The definition of happiness in nicomachean ethics by aristotle

Formal definition of happiness or flourishing eudaimonia Happiness or flourishing or living well is a complete and sufficient good. This implies a that it is desired for itself, b that it is not desired for the sake of anything else, c that it satisfies all desire and has no evil mixed in with it, and d that it is stable.

The definition of happiness in nicomachean ethics by aristotle

Definition[ edit ] The Definitionsa dictionary of Greek philosophical terms attributed to Plato himself but believed by modern scholars to have been written by his immediate followers in the Academyprovides the following definition of the word eudaimonia: Verbally there is a very general agreement; for both the general run of men and people of superior refinement say that it is [eudaimonia], and identify living well and faring well with being happy; but with regard to what [eudaimonia] is they differ, and the many do not give the same account as the wise.

For the former think it is some plain and obvious thing like pleasure, wealth or honour… [a17] [5] So, as Aristotle points out, saying that eudaimon life is a life which is objectively desirable, and means living well, is not saying very much. The really difficult question is to specify just what sort of activities enable one to live well.

Aristotle presents various popular conceptions of the best life for human beings. The candidates that he mentions are a 1 life of pleasure, 2 a life of political activity and 3 a philosophical life. One important move in Greek philosophy to answer the question of how to achieve eudaimonia is to bring in another important concept in ancient philosophy, "arete" " virtue ".

Aristotle says that the eudaimon life is one of "virtuous activity in accordance with reason" [b22—a20].

And even Epicurus who argues that the eudaimon life is the life of pleasure maintains that the life of pleasure coincides with the life of virtue.

The definition of happiness in nicomachean ethics by aristotle

However, they disagree on the way in which this is so. One problem with this is that we are inclined to understand virtue in a moral sense, which is not always what the ancients had in mind.

Doing anything well requires virtue, and each characteristic activity such as carpentry, flute playing, etc. The alternative translation "excellence" or "a desirable quality" might be helpful in conveying this general meaning of the term. The moral virtues are simply a subset of the general sense in which a human being is capable of functioning well or excellently.

A literal view of eudaimonia means achieving a state of being similar to benevolent deity, or being protected and looked after by a benevolent deity. Despite this etymology, however, discussions of eudaimonia in ancient Greek ethics are often conducted independently of any super-natural significance.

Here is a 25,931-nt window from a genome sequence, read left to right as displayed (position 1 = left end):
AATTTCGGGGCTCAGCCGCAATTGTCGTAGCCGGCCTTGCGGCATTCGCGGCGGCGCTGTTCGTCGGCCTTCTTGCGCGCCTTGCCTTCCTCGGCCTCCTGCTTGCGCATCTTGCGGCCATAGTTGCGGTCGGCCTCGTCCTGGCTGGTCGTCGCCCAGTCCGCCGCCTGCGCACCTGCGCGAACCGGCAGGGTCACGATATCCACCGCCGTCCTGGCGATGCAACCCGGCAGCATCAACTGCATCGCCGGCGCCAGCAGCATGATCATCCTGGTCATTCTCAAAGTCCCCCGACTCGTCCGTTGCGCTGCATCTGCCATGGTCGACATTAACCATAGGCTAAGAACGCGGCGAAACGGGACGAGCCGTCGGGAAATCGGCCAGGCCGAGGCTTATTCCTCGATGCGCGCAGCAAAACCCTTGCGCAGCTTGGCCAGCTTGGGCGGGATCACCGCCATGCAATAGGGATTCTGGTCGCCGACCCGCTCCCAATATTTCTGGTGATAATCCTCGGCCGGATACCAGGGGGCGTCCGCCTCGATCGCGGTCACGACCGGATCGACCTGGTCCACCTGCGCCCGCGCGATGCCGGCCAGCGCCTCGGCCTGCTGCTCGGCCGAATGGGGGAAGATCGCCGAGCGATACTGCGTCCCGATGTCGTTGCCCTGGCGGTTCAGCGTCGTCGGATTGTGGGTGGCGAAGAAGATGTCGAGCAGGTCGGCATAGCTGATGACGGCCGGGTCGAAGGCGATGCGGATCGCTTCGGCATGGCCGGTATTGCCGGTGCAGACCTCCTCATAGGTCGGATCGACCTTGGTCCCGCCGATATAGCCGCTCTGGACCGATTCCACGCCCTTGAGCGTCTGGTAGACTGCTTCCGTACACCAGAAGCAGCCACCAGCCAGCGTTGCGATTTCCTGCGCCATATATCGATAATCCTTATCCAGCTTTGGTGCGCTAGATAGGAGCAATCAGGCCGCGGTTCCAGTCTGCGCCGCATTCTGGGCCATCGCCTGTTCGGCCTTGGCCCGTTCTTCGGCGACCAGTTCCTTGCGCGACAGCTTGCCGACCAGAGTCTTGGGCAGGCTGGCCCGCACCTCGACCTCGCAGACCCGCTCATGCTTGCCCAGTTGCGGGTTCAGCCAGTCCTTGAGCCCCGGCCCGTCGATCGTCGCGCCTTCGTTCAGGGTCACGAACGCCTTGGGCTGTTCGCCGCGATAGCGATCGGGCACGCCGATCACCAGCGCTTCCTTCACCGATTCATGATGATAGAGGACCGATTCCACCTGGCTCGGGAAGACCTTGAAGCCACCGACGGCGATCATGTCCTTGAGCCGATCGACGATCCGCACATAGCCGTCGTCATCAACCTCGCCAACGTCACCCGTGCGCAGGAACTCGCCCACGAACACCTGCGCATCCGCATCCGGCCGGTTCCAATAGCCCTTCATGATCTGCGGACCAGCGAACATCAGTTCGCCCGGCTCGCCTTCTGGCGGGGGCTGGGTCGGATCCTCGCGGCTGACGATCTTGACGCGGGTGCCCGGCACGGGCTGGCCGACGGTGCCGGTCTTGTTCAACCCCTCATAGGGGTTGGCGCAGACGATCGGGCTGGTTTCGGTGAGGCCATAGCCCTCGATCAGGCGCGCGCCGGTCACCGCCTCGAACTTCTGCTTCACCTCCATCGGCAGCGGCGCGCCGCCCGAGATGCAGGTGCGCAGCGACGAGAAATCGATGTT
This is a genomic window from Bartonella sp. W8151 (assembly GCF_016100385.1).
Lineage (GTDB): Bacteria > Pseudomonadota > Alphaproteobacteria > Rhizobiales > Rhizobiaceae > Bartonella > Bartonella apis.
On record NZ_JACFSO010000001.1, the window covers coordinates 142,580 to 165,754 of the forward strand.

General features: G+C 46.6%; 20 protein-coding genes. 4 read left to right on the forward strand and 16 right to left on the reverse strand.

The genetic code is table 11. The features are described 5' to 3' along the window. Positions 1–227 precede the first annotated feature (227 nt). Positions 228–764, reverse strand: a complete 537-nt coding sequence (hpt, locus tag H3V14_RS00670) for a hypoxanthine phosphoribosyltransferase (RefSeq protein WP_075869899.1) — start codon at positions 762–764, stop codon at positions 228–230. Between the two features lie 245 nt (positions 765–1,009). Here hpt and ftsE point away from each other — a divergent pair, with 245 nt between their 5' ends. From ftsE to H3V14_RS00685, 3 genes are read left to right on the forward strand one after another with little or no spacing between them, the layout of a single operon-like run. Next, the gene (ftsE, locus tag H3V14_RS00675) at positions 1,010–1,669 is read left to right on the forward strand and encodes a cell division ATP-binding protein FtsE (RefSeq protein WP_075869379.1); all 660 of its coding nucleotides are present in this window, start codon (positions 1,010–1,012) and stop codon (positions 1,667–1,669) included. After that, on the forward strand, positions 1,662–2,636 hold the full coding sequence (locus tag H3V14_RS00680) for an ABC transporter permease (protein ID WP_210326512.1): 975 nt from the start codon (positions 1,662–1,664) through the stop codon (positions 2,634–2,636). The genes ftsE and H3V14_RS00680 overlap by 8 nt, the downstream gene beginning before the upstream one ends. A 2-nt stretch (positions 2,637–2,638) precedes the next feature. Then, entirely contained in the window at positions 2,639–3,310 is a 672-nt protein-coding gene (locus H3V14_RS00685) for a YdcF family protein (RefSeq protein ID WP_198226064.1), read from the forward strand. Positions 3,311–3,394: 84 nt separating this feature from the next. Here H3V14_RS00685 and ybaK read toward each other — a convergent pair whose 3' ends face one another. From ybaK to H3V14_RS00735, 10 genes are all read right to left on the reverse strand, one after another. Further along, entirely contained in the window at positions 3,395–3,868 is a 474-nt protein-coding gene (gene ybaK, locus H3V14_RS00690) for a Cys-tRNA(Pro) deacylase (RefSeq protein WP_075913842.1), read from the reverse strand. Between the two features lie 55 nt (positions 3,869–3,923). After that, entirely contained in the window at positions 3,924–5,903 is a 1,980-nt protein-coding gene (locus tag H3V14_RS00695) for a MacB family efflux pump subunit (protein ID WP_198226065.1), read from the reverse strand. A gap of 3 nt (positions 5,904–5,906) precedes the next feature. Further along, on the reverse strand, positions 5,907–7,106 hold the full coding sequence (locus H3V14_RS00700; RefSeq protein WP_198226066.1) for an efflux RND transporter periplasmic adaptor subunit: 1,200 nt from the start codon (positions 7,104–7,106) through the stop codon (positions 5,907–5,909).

It is significant that synonyms for eudaimonia are living well and doing well. One important difference is that happiness often connotes being or tending to be in a certain pleasant state of mind. For example, when we say that someone is "a very happy person", we usually mean that they seem subjectively contented with the way things are going in their life.

We mean to imply that they feel good about the way things are going for them. Eudaimonia depends on all the things that would make us happy if we knew of their existence, but quite independently of whether we do know about them. Ascribing eudaimonia to a person, then, may include ascribing such things as being virtuous, being loved and having good friends.Aristotle closes the Nicomachean Ethics therefore by announcing a programme of study in politics, including the collecting of studies of different constitutions, and the results of this programme are generally assumed to be contained in the work that exists today and is known as the Politics.

Notes on Aristotle's Nicomachean Ethics A. Formal definition of happiness or flourishing (eudaimonia) Happiness (or flourishing or living well) is a complete and sufficient good.

Nicomachean Ethics - Wikipedia

Aristotle uses the term eudaimonia to talk about happiness in the Ethics. While the word often translates as "happiness," it really means something closer to "flourishing" or "thriving" as human beings. Nicomachean Ethics is a philosophical inquiry into the nature of the good life for a human being.

The definition of happiness in nicomachean ethics by aristotle

Aristotle begins the work by positing that there exists some ultimate good toward which, in the final analysis, all human actions ultimately aim. The necessary characteristics of the ultimate good are.

In his Nicomachean Ethics, the philosopher Aristotle tries to discover what is ‘the supreme good for man’, that is, what is the best way to lead our life and give it lausannecongress2018.com Aristotle, a. Notes on Aristotle's Nicomachean Ethics A. Formal definition of happiness or flourishing (eudaimonia) Happiness (or flourishing or living well) is a complete and sufficient good.

Nicomachean Ethics - Wikipedia